The Union's Web Site and Guest Book


Local 1302 started its own world wide web site in the late summer of 1998. The purpose of the web site was for the Union's officers to communicate with unit employees on pending labor relations issues, provide links to other local unions and the national union, and provide employees a means to communicate with the Union. Anyone with access to the Internet can view the web site. Most employees do not have Internet access from their duty stations at the ADX.


The Union maintains a guest book on its web site, which allows those accessing the web site to leave comments for others to see and comment upon, if they choose. The Union, in consultation with its attorneys, established a policy with regard to postings on the guest book, which requires that the person record who is making the posting, and prohibits posting threats, criminal activity, and issues that would affect the security at the ADX.


Respondent's Reaction to Offensive Comments


In early 1999, following comments on the Union web site that were viewed by the Respondent as particularly offensive, Warden Michael Pugh asked the ADX Investigations Branch to copy all comments on the web site dating back to August 1998. The comments were maintained in two large three-ring binders in the Warden's office.(2) The contents of the binders were arranged alphabetically by the name of each writer, about 55 individuals, and contain hundreds of comments posted on the Union web site through October 1999.


The Respondent identifies twelve comments reportedly made by three individuals during this period as particularly offensive and impugning the reputation of the warden. (See Appendix A). A single individual reportedly posted eight of these comments. (Ibid., Numbers 3-10). Two other individuals reportedly made two such comments each. (Id., Numbers 1-2, 11-12). Warden Pugh testified that these false and inflammatory statements affected his ability to operate the ADX in a safe and efficient manner as it impacted on how the staff and the inmates viewed and might respond to him as a leader and a warden. The three individuals reportedly making these comments are not involved in this case, and the Respondent does not contend that the comments of Sean Riggins and Eric Nicholls on the web site are of the same nature or constituted flagrant misconduct.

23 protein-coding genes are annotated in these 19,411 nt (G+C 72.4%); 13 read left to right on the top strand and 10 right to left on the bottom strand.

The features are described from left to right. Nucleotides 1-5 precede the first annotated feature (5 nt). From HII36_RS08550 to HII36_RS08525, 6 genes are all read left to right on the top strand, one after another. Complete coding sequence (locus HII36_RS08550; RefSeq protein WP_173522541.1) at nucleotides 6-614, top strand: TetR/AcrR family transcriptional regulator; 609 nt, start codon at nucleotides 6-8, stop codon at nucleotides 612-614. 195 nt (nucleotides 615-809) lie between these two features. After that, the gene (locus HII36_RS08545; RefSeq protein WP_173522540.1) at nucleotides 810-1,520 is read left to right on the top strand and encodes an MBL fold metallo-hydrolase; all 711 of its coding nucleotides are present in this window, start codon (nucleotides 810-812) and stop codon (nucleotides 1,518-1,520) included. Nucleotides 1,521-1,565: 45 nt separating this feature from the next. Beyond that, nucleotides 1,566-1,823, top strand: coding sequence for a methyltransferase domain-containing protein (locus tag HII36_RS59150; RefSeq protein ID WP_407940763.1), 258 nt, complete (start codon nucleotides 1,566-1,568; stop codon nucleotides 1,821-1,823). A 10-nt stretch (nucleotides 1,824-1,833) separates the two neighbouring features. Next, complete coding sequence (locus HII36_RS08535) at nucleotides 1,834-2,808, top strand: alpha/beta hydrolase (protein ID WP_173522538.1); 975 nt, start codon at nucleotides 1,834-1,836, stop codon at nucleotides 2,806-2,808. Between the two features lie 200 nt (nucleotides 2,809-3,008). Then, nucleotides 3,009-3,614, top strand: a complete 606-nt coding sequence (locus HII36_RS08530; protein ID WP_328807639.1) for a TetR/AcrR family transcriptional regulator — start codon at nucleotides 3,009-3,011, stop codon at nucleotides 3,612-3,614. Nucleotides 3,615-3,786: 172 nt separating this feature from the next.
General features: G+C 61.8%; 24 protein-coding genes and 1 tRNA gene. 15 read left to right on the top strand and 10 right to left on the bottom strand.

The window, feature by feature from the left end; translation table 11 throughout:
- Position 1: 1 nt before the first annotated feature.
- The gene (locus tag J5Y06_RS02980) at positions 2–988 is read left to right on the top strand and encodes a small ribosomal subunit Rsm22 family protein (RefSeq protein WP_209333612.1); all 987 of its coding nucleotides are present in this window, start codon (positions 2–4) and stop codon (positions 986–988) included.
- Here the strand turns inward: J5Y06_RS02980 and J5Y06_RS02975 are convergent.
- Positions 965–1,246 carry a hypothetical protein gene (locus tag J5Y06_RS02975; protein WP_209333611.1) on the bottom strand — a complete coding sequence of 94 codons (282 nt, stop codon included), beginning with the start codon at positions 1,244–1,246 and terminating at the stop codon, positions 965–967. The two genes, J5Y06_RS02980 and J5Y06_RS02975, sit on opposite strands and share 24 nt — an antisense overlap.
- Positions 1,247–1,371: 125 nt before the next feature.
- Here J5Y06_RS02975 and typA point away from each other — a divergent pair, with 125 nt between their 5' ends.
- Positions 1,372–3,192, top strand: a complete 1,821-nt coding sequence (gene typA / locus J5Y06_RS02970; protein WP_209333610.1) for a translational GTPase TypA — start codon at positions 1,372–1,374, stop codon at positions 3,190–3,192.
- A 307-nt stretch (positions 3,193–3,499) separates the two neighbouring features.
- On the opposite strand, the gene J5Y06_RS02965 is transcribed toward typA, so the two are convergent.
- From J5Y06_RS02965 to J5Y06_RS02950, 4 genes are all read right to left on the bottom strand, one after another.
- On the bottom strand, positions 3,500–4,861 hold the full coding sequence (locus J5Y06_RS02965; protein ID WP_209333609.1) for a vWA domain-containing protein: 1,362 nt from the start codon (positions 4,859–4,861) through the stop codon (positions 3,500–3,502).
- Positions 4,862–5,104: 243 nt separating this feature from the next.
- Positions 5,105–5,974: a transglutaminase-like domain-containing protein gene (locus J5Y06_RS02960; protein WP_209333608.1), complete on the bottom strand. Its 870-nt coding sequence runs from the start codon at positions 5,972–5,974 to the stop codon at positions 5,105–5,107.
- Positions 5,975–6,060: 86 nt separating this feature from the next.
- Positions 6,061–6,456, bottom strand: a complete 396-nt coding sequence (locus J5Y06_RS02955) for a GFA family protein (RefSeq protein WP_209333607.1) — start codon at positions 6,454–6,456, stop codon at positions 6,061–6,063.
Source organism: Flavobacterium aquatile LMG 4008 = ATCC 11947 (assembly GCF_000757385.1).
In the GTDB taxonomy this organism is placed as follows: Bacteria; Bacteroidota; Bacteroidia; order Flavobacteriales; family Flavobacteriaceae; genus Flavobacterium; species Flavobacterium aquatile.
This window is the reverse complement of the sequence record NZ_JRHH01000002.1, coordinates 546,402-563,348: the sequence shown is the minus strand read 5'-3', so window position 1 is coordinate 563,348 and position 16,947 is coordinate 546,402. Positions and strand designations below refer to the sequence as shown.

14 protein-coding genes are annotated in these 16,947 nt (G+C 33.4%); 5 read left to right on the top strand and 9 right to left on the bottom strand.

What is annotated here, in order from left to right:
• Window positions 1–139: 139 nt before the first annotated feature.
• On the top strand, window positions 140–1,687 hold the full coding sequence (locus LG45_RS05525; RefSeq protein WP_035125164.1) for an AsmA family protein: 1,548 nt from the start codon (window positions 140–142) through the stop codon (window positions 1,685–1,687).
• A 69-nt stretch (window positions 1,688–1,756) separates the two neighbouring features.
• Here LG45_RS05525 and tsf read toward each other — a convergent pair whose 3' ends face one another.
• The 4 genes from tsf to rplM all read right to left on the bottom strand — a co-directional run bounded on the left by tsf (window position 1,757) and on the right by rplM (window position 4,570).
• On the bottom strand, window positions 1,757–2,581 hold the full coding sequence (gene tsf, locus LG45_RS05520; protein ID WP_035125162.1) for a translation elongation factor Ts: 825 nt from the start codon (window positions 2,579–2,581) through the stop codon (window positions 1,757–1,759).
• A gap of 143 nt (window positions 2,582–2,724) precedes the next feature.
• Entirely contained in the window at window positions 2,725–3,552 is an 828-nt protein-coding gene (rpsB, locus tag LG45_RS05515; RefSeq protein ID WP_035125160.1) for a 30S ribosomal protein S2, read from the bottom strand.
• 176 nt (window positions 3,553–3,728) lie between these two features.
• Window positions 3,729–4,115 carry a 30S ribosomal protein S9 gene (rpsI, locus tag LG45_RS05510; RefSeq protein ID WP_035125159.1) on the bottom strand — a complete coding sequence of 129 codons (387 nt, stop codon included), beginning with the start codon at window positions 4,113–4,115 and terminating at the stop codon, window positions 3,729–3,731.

On at least two occasions, Pugh informed officers of Local 1302 that he was offended by the guest book on the web site and asked that the guest book be removed. The Union refused to do so based on the advice of its attorneys.


Warden Pugh's Meeting With Sean Riggins


On about July 7, 1999, Correctional Officer Sean Riggins visited the Warden's office and asked Warden Pugh why he had not received a QSI based upon his April 1999 performance appraisal and the recommendations of his supervisors. Pugh asked Riggins if he really did not know why he had not received the QSI. Riggins told Pugh that he really did not know, and asked if he was under some sort of investigation or was the problem in his attitude. Pugh responded that it was sort of Riggins' attitude and explained that employees who receive QSIs should be role models to other staff. Pugh then said he would reconsider Riggins' QSI if Pugh decided that Riggins did not know what he was talking about, but if he decided that Riggins did know what he was talking about, he would not even bother. Riggins asked if Pugh would at least speak to his supervisors, and Pugh agreed to do.


On July 8, 1999, Riggins was called to his supervisors' office. Lieutenants Beaudin and Benavides told Riggins that they had met with the Warden that morning, the Warden had asked them about Riggins, and they had told the Warden that Riggins was a good officer, did his job well, and did not argue or challenge their authority. Riggins thanked them and was told to go to the Warden's office where Warden Pugh was waiting to see him.


In Riggins' private meeting with the Warden, the Warden told Riggins that he would go ahead and sign for Riggins' QSI. Pugh said the lieutenants had put in a good word for Riggins and decided to sponsor him. The Warden said that Riggins now had a clean slate with him, indicating with his hands the baseball safe sign to confirm what he was saying.